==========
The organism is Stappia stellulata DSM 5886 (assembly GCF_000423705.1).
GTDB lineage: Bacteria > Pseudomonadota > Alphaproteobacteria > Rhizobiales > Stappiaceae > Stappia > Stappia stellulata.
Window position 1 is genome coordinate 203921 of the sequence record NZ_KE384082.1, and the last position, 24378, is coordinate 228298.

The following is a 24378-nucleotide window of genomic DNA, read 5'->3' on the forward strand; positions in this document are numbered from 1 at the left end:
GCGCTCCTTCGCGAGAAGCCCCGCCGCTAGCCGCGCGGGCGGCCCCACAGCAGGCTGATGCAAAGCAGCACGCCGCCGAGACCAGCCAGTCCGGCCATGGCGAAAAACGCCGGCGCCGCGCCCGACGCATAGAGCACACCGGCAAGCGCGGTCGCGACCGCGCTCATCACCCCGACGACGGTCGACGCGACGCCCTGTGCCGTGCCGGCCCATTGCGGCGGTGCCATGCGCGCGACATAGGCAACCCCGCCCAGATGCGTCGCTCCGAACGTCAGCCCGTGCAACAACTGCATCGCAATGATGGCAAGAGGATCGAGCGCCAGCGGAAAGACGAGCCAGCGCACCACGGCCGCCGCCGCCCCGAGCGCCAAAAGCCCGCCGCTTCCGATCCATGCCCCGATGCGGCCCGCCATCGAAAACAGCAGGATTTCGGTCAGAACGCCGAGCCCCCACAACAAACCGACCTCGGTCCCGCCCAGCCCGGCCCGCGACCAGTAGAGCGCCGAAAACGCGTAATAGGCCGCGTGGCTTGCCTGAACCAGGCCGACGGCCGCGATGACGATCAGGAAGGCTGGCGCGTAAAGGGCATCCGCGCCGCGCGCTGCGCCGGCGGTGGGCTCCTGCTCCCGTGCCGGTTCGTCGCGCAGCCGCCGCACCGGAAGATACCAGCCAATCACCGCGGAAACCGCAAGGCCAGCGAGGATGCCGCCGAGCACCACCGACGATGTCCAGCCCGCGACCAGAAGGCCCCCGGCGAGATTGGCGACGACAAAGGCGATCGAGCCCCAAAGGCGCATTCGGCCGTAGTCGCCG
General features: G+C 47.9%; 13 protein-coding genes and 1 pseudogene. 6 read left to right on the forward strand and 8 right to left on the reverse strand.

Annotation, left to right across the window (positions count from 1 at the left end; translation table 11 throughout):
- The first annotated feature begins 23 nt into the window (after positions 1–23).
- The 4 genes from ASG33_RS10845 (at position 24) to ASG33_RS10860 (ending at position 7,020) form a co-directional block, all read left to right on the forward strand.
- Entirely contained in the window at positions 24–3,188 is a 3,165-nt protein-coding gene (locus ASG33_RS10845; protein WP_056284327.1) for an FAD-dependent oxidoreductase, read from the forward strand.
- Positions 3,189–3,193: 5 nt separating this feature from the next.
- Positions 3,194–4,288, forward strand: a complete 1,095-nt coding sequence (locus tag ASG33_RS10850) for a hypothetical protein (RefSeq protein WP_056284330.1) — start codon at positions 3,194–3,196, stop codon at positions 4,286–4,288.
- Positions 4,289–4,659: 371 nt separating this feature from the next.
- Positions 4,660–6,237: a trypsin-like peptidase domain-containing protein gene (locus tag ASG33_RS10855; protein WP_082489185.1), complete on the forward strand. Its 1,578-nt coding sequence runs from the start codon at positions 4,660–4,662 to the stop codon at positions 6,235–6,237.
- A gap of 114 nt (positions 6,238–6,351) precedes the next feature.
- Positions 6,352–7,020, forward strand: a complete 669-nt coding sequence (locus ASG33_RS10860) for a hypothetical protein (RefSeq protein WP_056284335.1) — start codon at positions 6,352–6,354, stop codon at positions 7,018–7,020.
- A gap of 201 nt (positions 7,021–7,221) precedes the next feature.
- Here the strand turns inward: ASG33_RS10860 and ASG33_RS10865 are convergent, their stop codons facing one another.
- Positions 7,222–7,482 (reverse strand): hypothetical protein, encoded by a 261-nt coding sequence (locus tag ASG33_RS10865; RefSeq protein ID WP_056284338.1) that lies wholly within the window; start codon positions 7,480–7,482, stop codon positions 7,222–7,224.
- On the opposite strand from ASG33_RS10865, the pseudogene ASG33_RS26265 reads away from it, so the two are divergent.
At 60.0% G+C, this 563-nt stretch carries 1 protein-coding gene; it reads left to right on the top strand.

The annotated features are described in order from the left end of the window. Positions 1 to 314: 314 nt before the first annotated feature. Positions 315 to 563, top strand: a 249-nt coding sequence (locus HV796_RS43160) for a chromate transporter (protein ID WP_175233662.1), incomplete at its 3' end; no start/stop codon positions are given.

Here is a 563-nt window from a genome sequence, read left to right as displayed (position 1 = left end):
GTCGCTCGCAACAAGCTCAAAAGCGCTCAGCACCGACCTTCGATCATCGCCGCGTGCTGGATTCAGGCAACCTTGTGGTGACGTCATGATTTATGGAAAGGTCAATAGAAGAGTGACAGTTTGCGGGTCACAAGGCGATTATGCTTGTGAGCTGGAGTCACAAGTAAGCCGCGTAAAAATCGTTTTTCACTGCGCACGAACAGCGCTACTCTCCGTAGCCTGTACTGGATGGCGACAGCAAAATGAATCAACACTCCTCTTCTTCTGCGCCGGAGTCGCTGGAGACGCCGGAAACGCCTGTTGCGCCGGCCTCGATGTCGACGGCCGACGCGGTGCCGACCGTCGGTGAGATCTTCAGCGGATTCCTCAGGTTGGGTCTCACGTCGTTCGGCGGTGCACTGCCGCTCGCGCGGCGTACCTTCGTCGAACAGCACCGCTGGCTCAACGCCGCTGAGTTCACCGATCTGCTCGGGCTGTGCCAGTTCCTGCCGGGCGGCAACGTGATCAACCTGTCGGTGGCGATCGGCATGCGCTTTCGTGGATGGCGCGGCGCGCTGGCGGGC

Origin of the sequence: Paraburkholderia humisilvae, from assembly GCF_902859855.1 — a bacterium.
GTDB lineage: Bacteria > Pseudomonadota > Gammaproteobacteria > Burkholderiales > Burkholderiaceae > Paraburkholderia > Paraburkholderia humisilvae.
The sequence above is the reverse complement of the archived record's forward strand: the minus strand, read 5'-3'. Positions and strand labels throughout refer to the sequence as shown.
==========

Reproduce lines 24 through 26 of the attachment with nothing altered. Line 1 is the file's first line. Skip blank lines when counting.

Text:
GTCGCTCGCAACAAGCTCAAAAGCGCTCAGCACCGACCTTCGATCATCGCCGCGTGCTGGATTCAGGCAACCTTGTGGTGACGTCATGATTTATGGAAAGGTCAATAGAAGAGTGACAGTTTGCGGGTCACAAGGCGATTATGCTTGTGAGCTGGAGTCACAAGTAAGCCGCGTAAAAATCGTTTTTCACTGCGCACGAACAGCGCTACTCTCCGTAGCCTGTACTGGATGGCGACAGCAAAATGAATCAACACTCCTCTTCTTCTGCGCCGGAGTCGCTGGAGACGCCGGAAACGCCTGTTGCGCCGGCCTCGATGTCGACGGCCGACGCGGTGCCGACCGTCGGTGAGATCTTCAGCGGATTCCTCAGGTTGGGTCTCACGTCGTTCGGCGGTGCACTGCCGCTCGCGCGGCGTACCTTCGTCGAACAGCACCGCTGGCTCAACGCCGCTGAGTTCACCGATCTGCTCGGGCTGTGCCAGTTCCTGCCGGGCGGCAACGTGATCAACCTGTCGGTGGCGATCGGCATGCGCTTTCGTGGATGGCGCGGCGCGCTGGCGGGC

Origin of the sequence: Paraburkholderia humisilvae, from assembly GCF_902859855.1 — a bacterium.
GTDB lineage: Bacteria > Pseudomonadota > Gammaproteobacteria > Burkholderiales > Burkholderiaceae > Paraburkholderia > Paraburkholderia humisilvae.